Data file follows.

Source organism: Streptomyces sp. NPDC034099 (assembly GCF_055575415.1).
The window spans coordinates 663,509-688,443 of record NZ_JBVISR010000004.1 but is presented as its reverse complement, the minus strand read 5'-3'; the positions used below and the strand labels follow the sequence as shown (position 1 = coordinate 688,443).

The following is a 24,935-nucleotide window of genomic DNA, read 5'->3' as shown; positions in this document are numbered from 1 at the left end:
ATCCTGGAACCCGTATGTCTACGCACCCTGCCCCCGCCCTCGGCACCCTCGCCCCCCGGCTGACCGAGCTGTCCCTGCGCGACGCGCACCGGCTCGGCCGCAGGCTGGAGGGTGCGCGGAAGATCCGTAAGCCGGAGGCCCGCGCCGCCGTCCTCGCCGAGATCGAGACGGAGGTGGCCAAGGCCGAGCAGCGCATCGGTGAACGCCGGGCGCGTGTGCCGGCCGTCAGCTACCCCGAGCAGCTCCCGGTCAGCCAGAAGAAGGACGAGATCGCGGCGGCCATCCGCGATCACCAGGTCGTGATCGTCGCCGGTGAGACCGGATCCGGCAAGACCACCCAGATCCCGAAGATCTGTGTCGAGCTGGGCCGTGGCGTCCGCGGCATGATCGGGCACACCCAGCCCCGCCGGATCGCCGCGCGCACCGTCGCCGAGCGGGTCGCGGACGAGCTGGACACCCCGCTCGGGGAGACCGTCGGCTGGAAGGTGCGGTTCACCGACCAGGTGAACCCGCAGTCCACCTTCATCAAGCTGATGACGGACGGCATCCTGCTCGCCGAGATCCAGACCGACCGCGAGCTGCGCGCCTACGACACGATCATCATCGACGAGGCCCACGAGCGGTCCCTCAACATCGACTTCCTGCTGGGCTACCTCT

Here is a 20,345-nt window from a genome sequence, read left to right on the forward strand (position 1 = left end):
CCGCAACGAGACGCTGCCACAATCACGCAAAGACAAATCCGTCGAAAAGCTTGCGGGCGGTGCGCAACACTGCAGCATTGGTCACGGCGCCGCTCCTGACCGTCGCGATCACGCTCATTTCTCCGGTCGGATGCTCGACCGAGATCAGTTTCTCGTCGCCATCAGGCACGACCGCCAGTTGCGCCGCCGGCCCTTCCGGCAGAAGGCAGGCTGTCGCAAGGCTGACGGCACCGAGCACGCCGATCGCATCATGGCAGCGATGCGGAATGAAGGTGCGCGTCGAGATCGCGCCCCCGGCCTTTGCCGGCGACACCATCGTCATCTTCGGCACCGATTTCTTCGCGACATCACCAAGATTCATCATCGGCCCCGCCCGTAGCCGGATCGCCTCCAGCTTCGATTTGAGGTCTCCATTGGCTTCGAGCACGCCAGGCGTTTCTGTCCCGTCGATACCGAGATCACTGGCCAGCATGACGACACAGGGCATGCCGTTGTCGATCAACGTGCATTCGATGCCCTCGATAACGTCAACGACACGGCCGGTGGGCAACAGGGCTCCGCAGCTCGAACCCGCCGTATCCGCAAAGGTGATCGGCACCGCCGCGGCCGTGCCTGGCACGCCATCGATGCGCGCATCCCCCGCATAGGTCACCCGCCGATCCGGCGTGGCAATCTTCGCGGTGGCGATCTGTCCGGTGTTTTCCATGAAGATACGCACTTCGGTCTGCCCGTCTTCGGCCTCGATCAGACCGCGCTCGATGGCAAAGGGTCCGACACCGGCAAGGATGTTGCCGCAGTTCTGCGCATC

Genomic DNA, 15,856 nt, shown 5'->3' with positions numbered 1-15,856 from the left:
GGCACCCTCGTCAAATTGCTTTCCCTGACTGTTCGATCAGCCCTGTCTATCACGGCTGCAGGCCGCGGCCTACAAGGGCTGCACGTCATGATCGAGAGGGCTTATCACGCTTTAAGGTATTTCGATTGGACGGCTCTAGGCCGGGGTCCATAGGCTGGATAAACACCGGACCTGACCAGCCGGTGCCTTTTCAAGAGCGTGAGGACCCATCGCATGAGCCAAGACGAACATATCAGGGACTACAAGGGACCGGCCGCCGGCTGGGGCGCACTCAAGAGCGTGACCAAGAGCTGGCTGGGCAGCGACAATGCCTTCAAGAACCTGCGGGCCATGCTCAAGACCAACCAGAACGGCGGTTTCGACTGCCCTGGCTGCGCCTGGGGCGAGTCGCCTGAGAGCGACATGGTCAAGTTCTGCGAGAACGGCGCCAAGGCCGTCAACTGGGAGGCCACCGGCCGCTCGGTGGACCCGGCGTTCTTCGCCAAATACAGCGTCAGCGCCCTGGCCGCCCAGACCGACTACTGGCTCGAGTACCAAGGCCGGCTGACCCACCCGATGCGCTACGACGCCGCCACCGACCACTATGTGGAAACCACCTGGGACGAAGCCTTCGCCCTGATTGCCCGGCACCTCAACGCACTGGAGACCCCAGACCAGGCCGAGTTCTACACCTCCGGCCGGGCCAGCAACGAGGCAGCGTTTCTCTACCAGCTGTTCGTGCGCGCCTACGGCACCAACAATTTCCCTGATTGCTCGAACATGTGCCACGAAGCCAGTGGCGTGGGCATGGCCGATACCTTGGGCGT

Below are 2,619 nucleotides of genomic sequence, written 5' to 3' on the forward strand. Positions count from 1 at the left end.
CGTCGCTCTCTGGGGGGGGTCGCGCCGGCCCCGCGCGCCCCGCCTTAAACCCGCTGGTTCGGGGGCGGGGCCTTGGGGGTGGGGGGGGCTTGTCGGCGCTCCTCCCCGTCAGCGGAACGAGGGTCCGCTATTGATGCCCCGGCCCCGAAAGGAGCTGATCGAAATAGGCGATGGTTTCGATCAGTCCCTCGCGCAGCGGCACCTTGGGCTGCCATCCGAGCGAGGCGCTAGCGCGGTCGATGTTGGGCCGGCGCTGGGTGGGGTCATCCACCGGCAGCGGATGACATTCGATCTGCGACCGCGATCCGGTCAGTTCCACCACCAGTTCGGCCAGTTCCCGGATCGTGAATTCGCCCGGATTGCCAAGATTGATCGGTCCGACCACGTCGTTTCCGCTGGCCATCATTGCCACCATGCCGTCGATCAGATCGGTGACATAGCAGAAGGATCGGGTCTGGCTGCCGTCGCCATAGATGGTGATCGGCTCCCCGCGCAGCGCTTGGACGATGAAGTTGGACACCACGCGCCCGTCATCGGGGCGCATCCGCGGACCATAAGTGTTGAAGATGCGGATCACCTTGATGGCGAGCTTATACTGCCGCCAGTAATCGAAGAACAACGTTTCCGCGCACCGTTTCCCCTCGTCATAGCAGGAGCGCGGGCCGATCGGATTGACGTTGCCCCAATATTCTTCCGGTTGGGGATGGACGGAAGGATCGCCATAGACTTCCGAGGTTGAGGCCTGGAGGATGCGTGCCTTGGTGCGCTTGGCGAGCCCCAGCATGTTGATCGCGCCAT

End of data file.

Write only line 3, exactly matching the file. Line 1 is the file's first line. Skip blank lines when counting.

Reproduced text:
The following is a 24,935-nucleotide window of genomic DNA, read 5'->3' as shown; positions in this document are numbered from 1 at the left end: